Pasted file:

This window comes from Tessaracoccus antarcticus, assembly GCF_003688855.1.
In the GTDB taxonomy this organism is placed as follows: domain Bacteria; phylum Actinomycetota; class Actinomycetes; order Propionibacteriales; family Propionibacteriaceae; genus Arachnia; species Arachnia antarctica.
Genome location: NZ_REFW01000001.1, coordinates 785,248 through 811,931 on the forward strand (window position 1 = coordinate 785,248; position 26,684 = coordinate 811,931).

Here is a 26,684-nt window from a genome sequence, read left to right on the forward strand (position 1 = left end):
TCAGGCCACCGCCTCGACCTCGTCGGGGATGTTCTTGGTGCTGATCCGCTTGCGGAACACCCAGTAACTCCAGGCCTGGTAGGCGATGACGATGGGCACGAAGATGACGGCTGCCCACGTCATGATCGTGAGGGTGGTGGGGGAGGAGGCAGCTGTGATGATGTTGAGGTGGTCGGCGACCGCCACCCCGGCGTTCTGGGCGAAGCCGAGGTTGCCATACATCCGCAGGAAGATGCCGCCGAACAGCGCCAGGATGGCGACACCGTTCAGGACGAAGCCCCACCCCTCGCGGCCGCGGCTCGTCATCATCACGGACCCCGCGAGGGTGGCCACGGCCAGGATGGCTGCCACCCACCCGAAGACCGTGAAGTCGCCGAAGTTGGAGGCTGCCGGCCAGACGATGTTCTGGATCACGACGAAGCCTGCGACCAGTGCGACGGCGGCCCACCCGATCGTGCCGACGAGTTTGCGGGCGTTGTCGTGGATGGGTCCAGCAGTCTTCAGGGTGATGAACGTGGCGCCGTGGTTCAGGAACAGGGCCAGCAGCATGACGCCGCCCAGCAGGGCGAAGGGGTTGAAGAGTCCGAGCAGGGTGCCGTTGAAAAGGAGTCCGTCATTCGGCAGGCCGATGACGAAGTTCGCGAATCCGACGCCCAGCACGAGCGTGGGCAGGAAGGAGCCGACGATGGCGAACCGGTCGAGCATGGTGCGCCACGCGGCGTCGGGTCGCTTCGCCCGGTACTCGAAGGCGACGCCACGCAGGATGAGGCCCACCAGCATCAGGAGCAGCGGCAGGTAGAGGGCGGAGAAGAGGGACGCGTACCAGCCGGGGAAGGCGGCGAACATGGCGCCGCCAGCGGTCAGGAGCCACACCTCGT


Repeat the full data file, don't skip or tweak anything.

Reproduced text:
This window comes from Tessaracoccus antarcticus, assembly GCF_003688855.1.
In the GTDB taxonomy this organism is placed as follows: domain Bacteria; phylum Actinomycetota; class Actinomycetes; order Propionibacteriales; family Propionibacteriaceae; genus Arachnia; species Arachnia antarctica.
Genome location: NZ_REFW01000001.1, coordinates 785,248 through 811,931 on the forward strand (window position 1 = coordinate 785,248; position 26,684 = coordinate 811,931).

Here is a 26,684-nt window from a genome sequence, read left to right on the forward strand (position 1 = left end):
TCAGGCCACCGCCTCGACCTCGTCGGGGATGTTCTTGGTGCTGATCCGCTTGCGGAACACCCAGTAACTCCAGGCCTGGTAGGCGATGACGATGGGCACGAAGATGACGGCTGCCCACGTCATGATCGTGAGGGTGGTGGGGGAGGAGGCAGCTGTGATGATGTTGAGGTGGTCGGCGACCGCCACCCCGGCGTTCTGGGCGAAGCCGAGGTTGCCATACATCCGCAGGAAGATGCCGCCGAACAGCGCCAGGATGGCGACACCGTTCAGGACGAAGCCCCACCCCTCGCGGCCGCGGCTCGTCATCATCACGGACCCCGCGAGGGTGGCCACGGCCAGGATGGCTGCCACCCACCCGAAGACCGTGAAGTCGCCGAAGTTGGAGGCTGCCGGCCAGACGATGTTCTGGATCACGACGAAGCCTGCGACCAGTGCGACGGCGGCCCACCCGATCGTGCCGACGAGTTTGCGGGCGTTGTCGTGGATGGGTCCAGCAGTCTTCAGGGTGATGAACGTGGCGCCGTGGTTCAGGAACAGGGCCAGCAGCATGACGCCGCCCAGCAGGGCGAAGGGGTTGAAGAGTCCGAGCAGGGTGCCGTTGAAAAGGAGTCCGTCATTCGGCAGGCCGATGACGAAGTTCGCGAATCCGACGCCCAGCACGAGCGTGGGCAGGAAGGAGCCGACGATGGCGAACCGGTCGAGCATGGTGCGCCACGCGGCGTCGGGTCGCTTCGCCCGGTACTCGAAGGCGACGCCACGCAGGATGAGGCCCACCAGCATCAGGAGCAGCGGCAGGTAGAGGGCGGAGAAGAGGGACGCGTACCAGCCGGGGAAGGCGGCGAACATGGCGCCGCCAGCGGTCAGGAGCCACACCTCGT